As you can see in the picture its a series of buckets (in this case literal 5 gal buckets) that have mesh in the bottom and hold the seed. The buckets are in 4x10 tanks. Water is brought into the tank from a 4" pump (low pressure high flow) which fills the tank and the only way for the water to escape is to pass up through the buckets, taking the algae rich water passed the young oysters. The water is then sent back into the bay. Bucket upwelling is a simple priciple that can be applied to any size tank, container, or bucket. This method is great for handling small seed but inorder to get speed and volume it is essential to move to a floating upweller system.

We reccomend and offer two kinds of floating upweller systems...BIG and BIGGER.
Both systems operate on a similar principle...remove water from a trough, the trough is filled back up by a silo and the seed sits in the silos. The big one is an 8x20 floating dock with a fanblade sumersible pump that moves the water out of a trough @ 800gpm and can handle 1million animals. The bigger one is a 20x30 floating dock that uses a paddlewheel to move the water out @3000gpm or more, and handles 10 million or more animals and is expandable.
Bonuses to these systems are...
- cheap to run
- high rates of growth
- high animal capacities
They are inexpensive to run because you are moving the water laterally so gravity and equilibrium take care of the rest of the work.
KIT When you buy the entire kit you get everything pictured above and we supply the hardware and instructions so you can build the frame below (you purchase the wood on your own).

Upweller floating dock finished with doors, ready to launch. Below in use with doors up, doors are optional, make for a nice working surface when shut, and looks just like a floating dock. Complete upweller assembled and deployed.

Cleaning upweller (note the gantry for hoisting)
Paddle wheel assembly being hoisted into place. Includes, paddles, drive, chain, sprockets, speed control, motor, chassis, safety housing, shaft and drawings for trough, silo sections, and floating dock. Easy to truck to your location country wide. Silos can be purchased directly from us as well


Guards for paddle wheel and drive system. Its chain driven, its not stopping...

Flow through one of silos. The trough on the first one of these was made out of fiberglass and that had to be changed to a galvanized one because the paddle wheel drew so much water it ripped the fiberglass trough off. Its metal now, no worries.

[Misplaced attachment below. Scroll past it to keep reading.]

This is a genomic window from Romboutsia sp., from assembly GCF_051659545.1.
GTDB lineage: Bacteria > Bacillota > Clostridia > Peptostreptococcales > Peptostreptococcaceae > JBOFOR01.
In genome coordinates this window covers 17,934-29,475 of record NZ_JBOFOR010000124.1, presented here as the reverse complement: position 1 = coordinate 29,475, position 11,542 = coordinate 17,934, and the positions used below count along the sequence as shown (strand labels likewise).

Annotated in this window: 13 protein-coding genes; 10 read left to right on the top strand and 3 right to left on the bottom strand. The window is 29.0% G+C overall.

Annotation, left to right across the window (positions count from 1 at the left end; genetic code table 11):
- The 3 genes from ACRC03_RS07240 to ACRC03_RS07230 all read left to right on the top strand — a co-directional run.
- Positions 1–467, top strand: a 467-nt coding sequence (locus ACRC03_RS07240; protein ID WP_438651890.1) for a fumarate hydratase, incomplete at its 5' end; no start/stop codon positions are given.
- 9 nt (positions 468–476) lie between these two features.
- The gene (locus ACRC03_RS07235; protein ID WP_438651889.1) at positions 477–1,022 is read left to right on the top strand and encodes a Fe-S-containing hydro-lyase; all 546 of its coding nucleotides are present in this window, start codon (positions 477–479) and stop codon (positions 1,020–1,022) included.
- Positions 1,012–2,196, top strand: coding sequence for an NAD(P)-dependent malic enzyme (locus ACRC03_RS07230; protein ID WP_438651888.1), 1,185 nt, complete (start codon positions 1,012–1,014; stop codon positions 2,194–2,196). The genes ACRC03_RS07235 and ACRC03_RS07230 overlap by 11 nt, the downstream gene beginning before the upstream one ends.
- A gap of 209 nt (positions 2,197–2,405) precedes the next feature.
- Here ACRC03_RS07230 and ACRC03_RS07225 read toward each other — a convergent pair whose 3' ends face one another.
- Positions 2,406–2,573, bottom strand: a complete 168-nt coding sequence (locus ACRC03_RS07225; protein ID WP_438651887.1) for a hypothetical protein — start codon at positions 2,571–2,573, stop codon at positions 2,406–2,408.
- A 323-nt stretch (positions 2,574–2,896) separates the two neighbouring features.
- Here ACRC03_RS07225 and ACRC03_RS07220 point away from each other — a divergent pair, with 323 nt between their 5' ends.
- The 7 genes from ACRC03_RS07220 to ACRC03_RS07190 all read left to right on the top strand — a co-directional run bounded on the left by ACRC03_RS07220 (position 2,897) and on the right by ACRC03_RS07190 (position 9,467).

Friday, January 8, 2010


 SPAT ON SHELL One of the hottest things going right now is the ability to set oysters on old shell and plant them on your lease. The yield so far has been for every bushel planted 2-3 bushels are harvested, and that is in 12-18 months. Below is a list of some of the things we carry that you might need to do SPAT ON SHELL ...
oyster shells
shell washing machine (QuickTube Sorter)

tanks (fiberglass 4x8x2  or 4.5x10x2)

filter bags
shell bag material 1000' roll
a blower
eyed larvae

Here is the link to the all inclusive spat on shell "HOW TO" guide published by the state http://web.vims.edu/adv/frg/FinalSpatonShell%20Project.pdf?svr=www
We can take care of all of your needs in this department. Again, we can help you if you want a bushel of spat on shell already set or if you want to do hundreds of bushels on your own.

SHELL BAG MATERIAL (sometimes called OSN1)
Can be used for spat on shell, shoreline stabilization, or natural spat collection.
Below is a bagging operation, all you need is a 6" piece of PVC and a shovel.

Below are some pictures of shell bags in action. PenderWatch & Conservancy (all volunteers) created these shell bag reefs with shoreline stabilization and restoration in mind and we'd say they hit a homerun. When you can create a living shoreline for stabilization with oysters at the base and all things that live on or around oysters... you can't do much better.

Here are a few facts:

The reef is on the western side of the Intracoastal Waterway in Pender County, NC. The reef has two sections, each having about 400 shell bags. The reef was built in August 2008. The objectives were to support oysters and other creatures and to stop marsh erosion from boat wake on the ICW.
The water in these pictures is spat rich. Shells put in the water and kept relatively clean during the spawning season will catch the spat. The oysters in this region grow intertidally. The tidal range is about 3 feet on average.
PenderWatch operates 6 shell drop-off points. They expect to collect something over 1,000 BU between Sept 1, 2009 and May 15, 2010.